The Real Reasons We Experience Virtual Meeting Fatigue

Maybe the Rolling Stones had it right when they kept hollering about how we “…can’t get no satisfaction”! Think about your work days over the past couple of years. How satisfied are you with your current work from home setup? Is it living up to the dream where, even prior to COVID, people were clammering to work from home? What’s this growing work from home epidemic of people reporting “virtual meeting fatigue” or “Zoom fatigue”?

Zoom fatigue is tiredness, worry or burnout associated with the overuse of virtual platforms of communication, particularly videotelephony. The name derives from the cloud based videoconferencing and online chat software Zoom, even if it used to refer to non-Zoom video conferencing platforms.


Explanations for Virtual Meeting Fatigue

Virtual meeting fatigue

There are a few basic explanations that get tossed around as the cause of this new ailment. We’re sharing those first and then will explore a much deeper reason for our “virtual fatigue”.

Fatigue from managing eye contact. The concept is that when you’re meeting with someone in person you can look around the room as well as shift your body to look from one speaker to another. When you’re on a virtual call your eyes stay fixated on one spot on a close screen, causing strain and exhaustion.

In-person meetings present their own challenges. There’s no option to turn off your camera for a moment and blow your nose or to turn off the stove. People rarely get up to pace while in a conference room, but will often do so on a virtual call. You also don’t actually need to be staring at the camera for an entire meeting. Taking notes, for example, breaks up that eye contact. It seems like a trade-off rather than a disadvantage.

Fatigue caused by constant self-correction from viewing oneself on camera. This excessive self-view can definitely be a distraction. The simple solution is to turn off self-view in most video conferencing tools. Simple enough solution for removing a core cause of friction in one’s day.

Let’s assume  that most people are aware of virtual meetings having many positive advantages, amongst those are flexibility, comfort in picking your own physical environment, reducing the cost per wear of those heavenly Ugg slippers, and even knowing that by meeting virtually we’re reducing our carbon footprint. Why are we so drained from virtual meetings? Doesn’t it seem a little strange that having a flexible technology, which to previous generations had been as out of reach as C-P30’s ability to master natural language processing, is something we’re griping about? Are we just never satisfied?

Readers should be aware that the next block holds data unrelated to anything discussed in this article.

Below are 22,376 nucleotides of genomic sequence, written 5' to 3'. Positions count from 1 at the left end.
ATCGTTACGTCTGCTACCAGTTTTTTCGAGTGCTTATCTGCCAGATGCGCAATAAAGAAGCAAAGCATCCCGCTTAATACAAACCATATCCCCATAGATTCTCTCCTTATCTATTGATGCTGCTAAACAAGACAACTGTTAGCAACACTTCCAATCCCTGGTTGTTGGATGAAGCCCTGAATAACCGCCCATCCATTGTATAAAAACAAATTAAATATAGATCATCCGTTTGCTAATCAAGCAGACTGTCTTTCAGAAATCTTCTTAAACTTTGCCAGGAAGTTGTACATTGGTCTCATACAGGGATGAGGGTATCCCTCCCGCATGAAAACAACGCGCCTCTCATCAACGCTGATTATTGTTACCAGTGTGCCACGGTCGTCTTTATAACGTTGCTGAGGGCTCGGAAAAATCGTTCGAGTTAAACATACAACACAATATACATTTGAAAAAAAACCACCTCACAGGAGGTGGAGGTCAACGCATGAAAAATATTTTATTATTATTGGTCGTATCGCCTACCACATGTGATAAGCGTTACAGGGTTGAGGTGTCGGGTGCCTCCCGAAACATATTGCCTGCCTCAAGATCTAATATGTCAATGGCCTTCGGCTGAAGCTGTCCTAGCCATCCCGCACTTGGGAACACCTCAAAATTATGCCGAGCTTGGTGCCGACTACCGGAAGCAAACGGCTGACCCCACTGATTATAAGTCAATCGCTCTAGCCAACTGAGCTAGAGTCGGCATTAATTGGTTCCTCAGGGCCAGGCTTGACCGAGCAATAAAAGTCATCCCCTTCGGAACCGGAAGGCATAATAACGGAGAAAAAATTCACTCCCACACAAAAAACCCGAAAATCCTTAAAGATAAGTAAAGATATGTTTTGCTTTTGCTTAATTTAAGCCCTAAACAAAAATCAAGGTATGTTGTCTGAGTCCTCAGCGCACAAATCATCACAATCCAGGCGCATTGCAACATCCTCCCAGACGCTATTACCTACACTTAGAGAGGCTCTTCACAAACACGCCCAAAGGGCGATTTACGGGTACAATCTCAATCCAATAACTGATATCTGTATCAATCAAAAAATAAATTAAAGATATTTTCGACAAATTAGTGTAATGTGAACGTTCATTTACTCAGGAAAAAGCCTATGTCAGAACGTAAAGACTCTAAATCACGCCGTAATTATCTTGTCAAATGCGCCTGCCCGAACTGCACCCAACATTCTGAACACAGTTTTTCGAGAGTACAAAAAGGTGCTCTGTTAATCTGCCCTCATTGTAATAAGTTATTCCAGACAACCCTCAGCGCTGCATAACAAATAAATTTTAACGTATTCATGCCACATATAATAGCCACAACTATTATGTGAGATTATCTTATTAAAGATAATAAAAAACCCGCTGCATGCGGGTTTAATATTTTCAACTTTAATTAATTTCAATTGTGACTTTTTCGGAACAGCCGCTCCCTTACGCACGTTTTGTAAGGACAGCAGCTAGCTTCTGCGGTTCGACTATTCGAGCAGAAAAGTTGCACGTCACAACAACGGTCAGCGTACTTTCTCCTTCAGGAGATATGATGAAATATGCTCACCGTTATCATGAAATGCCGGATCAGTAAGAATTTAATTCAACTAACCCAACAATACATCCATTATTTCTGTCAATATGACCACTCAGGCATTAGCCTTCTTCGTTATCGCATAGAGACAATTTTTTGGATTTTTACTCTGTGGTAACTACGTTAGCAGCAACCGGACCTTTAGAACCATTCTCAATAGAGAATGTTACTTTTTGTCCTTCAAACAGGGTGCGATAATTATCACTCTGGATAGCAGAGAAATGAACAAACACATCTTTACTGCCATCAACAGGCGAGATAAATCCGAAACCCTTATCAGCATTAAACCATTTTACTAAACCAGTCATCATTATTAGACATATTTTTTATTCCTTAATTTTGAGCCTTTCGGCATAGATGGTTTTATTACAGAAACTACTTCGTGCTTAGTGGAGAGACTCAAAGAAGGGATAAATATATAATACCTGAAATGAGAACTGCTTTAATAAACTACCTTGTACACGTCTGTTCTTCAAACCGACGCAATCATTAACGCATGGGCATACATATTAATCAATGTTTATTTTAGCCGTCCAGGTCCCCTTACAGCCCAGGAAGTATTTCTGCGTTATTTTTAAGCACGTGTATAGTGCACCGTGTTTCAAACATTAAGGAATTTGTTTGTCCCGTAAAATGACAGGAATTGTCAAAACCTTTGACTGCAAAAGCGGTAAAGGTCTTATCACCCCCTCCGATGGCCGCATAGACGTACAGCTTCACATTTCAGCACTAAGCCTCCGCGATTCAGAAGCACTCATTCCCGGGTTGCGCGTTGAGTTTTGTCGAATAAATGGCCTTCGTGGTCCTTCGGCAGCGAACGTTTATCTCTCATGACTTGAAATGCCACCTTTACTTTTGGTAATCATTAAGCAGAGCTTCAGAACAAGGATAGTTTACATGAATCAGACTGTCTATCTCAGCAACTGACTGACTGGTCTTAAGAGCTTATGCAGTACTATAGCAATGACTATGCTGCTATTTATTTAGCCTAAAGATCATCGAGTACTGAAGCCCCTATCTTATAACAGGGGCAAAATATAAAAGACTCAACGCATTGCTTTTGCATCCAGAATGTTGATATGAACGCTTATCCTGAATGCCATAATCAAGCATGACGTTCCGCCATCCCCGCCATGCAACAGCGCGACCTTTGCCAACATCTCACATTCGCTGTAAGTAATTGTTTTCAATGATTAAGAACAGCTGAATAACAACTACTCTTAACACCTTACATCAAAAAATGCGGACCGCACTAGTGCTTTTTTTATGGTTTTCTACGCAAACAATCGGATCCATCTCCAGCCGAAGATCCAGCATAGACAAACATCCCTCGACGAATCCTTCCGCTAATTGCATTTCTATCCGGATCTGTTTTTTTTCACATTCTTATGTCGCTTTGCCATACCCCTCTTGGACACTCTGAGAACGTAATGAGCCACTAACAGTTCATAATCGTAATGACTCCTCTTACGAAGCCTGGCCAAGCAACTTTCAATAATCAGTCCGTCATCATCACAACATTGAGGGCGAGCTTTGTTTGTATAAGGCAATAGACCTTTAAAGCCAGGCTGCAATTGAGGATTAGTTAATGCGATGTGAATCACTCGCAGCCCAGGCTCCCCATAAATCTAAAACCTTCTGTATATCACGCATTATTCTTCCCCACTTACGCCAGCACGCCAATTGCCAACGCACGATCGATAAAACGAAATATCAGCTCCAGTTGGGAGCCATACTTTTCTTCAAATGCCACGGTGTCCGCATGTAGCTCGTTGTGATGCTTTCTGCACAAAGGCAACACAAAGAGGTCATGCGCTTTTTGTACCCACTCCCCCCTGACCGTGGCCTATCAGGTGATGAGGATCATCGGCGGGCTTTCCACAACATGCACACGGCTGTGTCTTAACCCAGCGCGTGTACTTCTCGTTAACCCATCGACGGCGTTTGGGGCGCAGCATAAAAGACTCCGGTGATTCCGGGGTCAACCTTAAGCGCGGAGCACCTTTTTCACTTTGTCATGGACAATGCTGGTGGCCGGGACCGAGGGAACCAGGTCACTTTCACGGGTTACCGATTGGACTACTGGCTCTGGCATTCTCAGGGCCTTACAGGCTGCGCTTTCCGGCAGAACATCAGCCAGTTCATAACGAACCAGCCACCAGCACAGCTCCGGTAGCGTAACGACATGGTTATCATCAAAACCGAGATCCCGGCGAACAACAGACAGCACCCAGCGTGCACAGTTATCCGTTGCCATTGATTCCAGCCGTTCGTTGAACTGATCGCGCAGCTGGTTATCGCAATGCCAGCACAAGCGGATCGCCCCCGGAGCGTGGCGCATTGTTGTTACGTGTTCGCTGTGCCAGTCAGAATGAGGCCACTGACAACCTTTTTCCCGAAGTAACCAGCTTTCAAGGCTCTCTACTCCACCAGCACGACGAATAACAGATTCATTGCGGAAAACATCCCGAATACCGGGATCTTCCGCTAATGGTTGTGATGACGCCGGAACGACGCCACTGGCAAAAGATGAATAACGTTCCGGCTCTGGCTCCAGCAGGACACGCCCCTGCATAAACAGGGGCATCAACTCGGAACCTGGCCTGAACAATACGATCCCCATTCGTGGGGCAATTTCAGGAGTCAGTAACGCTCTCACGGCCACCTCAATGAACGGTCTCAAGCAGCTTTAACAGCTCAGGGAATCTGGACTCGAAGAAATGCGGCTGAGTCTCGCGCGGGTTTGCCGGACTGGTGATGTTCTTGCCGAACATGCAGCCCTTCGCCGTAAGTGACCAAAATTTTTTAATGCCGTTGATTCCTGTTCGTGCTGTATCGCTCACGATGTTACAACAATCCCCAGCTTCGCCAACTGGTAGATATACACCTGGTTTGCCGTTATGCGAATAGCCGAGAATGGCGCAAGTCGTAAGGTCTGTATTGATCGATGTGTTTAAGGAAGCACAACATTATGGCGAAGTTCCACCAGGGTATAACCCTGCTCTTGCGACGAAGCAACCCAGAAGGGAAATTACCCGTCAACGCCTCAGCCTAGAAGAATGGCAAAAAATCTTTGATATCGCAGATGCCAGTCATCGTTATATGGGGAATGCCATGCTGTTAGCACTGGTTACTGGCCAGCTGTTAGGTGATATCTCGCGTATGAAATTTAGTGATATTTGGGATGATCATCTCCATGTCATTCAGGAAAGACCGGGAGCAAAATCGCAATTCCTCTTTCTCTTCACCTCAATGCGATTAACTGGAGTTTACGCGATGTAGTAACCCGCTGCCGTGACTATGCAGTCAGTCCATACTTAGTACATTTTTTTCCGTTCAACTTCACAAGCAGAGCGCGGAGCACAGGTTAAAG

Good news! This is not a case of a new generation not appreciating how good we have it. To understand the exhaustion caused by virtual conferencing, we first need to gain a better understanding of how our online meetings work.

Also Read: Stop Skipping Lunch! How Glucose Levels Impact Meeting Productivity

Packet Switching – What it is and how it works

The simplest way to explain how information travels over the internet is by using the same example given by the brilliant Roger Scantlebury, who was part of the team at National Physical Laboratory who pioneered this technology.

Imagine, as in Scantelbury’s example, someone asks you for your bible. You may not want to part with your precious copy so you offer to photocopy yours and send a new copy to them. Copying the bible takes a long time and would be heavy to send in one delivery, so you start sending out pages as you have them done. Slowly you’ve sent out many different envelopes of pages that, when reassembled, should be the complete bible. Those envelopes would be called your packets when we apply them to our  virtual meetings. Your video and audio snippets are the contents of the packet.

Taking your original data, breaking it up into small pieces, sending the small pieces out and reassembling that data on the other end is called “packet switching”. When we’re on a virtual call, that’s exactly what the technology is doing. We’re not sending one big bible over in FedEx; we’re sending many envelopes with individually copied pages.

Packet swapping in a virtual meeting